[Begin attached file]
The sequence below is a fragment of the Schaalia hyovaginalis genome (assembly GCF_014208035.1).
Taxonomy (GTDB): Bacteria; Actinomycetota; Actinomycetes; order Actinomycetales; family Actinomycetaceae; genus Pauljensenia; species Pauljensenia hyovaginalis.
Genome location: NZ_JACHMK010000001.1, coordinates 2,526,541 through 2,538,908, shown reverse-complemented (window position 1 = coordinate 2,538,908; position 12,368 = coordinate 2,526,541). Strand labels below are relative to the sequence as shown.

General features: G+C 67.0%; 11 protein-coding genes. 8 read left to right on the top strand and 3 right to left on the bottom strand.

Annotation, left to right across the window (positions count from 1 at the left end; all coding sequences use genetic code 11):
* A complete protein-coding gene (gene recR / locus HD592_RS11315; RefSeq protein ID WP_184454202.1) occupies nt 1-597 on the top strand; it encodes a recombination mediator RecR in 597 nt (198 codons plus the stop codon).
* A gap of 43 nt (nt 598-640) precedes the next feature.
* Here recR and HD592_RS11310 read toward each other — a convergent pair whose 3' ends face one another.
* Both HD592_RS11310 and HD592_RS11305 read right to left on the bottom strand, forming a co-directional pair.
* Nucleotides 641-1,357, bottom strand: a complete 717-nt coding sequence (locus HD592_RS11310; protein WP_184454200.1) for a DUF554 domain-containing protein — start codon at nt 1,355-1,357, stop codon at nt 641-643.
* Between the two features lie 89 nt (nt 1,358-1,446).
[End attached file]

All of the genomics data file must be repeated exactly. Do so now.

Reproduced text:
The sequence below is a fragment of the Schaalia hyovaginalis genome (assembly GCF_014208035.1).
Taxonomy (GTDB): Bacteria; Actinomycetota; Actinomycetes; order Actinomycetales; family Actinomycetaceae; genus Pauljensenia; species Pauljensenia hyovaginalis.
Genome location: NZ_JACHMK010000001.1, coordinates 2,526,541 through 2,538,908, shown reverse-complemented (window position 1 = coordinate 2,538,908; position 12,368 = coordinate 2,526,541). Strand labels below are relative to the sequence as shown.

General features: G+C 67.0%; 11 protein-coding genes. 8 read left to right on the top strand and 3 right to left on the bottom strand.

Annotation, left to right across the window (positions count from 1 at the left end; all coding sequences use genetic code 11):
* A complete protein-coding gene (gene recR / locus HD592_RS11315; RefSeq protein ID WP_184454202.1) occupies nt 1-597 on the top strand; it encodes a recombination mediator RecR in 597 nt (198 codons plus the stop codon).
* A gap of 43 nt (nt 598-640) precedes the next feature.
* Here recR and HD592_RS11310 read toward each other — a convergent pair whose 3' ends face one another.
* Both HD592_RS11310 and HD592_RS11305 read right to left on the bottom strand, forming a co-directional pair.
* Nucleotides 641-1,357, bottom strand: a complete 717-nt coding sequence (locus HD592_RS11310; protein WP_184454200.1) for a DUF554 domain-containing protein — start codon at nt 1,355-1,357, stop codon at nt 641-643.
* Between the two features lie 89 nt (nt 1,358-1,446).